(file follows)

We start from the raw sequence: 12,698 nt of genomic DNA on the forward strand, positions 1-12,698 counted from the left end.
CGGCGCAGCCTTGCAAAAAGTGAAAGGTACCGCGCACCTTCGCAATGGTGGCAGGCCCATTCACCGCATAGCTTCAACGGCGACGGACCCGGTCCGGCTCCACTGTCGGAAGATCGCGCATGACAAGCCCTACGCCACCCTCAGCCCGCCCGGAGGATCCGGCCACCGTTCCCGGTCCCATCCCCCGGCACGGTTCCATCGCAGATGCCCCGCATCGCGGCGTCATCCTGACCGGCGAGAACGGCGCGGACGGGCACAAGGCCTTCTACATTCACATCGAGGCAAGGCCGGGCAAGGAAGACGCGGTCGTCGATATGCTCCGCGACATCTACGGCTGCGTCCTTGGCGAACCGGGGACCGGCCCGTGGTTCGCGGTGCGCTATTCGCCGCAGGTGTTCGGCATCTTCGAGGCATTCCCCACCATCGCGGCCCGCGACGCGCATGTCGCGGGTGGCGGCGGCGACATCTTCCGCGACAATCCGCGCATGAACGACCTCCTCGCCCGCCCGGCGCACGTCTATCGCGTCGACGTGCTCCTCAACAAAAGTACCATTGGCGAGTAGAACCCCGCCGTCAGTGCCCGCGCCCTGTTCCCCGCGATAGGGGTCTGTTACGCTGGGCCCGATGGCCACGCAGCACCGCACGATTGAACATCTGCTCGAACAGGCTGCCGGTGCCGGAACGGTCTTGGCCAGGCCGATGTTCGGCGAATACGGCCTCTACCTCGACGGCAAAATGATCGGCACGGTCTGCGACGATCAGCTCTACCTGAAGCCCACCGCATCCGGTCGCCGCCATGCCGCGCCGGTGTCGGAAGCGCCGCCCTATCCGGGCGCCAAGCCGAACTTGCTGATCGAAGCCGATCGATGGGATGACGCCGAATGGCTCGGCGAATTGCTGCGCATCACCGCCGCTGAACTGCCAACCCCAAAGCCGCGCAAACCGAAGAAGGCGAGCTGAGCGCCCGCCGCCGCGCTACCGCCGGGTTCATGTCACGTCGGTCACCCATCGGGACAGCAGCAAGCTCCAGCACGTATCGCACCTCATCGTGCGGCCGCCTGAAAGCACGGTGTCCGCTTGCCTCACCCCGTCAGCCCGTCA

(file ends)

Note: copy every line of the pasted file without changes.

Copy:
We start from the raw sequence: 12,698 nt of genomic DNA on the forward strand, positions 1-12,698 counted from the left end.
CGGCGCAGCCTTGCAAAAAGTGAAAGGTACCGCGCACCTTCGCAATGGTGGCAGGCCCATTCACCGCATAGCTTCAACGGCGACGGACCCGGTCCGGCTCCACTGTCGGAAGATCGCGCATGACAAGCCCTACGCCACCCTCAGCCCGCCCGGAGGATCCGGCCACCGTTCCCGGTCCCATCCCCCGGCACGGTTCCATCGCAGATGCCCCGCATCGCGGCGTCATCCTGACCGGCGAGAACGGCGCGGACGGGCACAAGGCCTTCTACATTCACATCGAGGCAAGGCCGGGCAAGGAAGACGCGGTCGTCGATATGCTCCGCGACATCTACGGCTGCGTCCTTGGCGAACCGGGGACCGGCCCGTGGTTCGCGGTGCGCTATTCGCCGCAGGTGTTCGGCATCTTCGAGGCATTCCCCACCATCGCGGCCCGCGACGCGCATGTCGCGGGTGGCGGCGGCGACATCTTCCGCGACAATCCGCGCATGAACGACCTCCTCGCCCGCCCGGCGCACGTCTATCGCGTCGACGTGCTCCTCAACAAAAGTACCATTGGCGAGTAGAACCCCGCCGTCAGTGCCCGCGCCCTGTTCCCCGCGATAGGGGTCTGTTACGCTGGGCCCGATGGCCACGCAGCACCGCACGATTGAACATCTGCTCGAACAGGCTGCCGGTGCCGGAACGGTCTTGGCCAGGCCGATGTTCGGCGAATACGGCCTCTACCTCGACGGCAAAATGATCGGCACGGTCTGCGACGATCAGCTCTACCTGAAGCCCACCGCATCCGGTCGCCGCCATGCCGCGCCGGTGTCGGAAGCGCCGCCCTATCCGGGCGCCAAGCCGAACTTGCTGATCGAAGCCGATCGATGGGATGACGCCGAATGGCTCGGCGAATTGCTGCGCATCACCGCCGCTGAACTGCCAACCCCAAAGCCGCGCAAACCGAAGAAGGCGAGCTGAGCGCCCGCCGCCGCGCTACCGCCGGGTTCATGTCACGTCGGTCACCCATCGGGACAGCAGCAAGCTCCAGCACGTATCGCACCTCATCGTGCGGCCGCCTGAAAGCACGGTGTCCGCTTGCCTCACCCCGTCAGCCCGTCA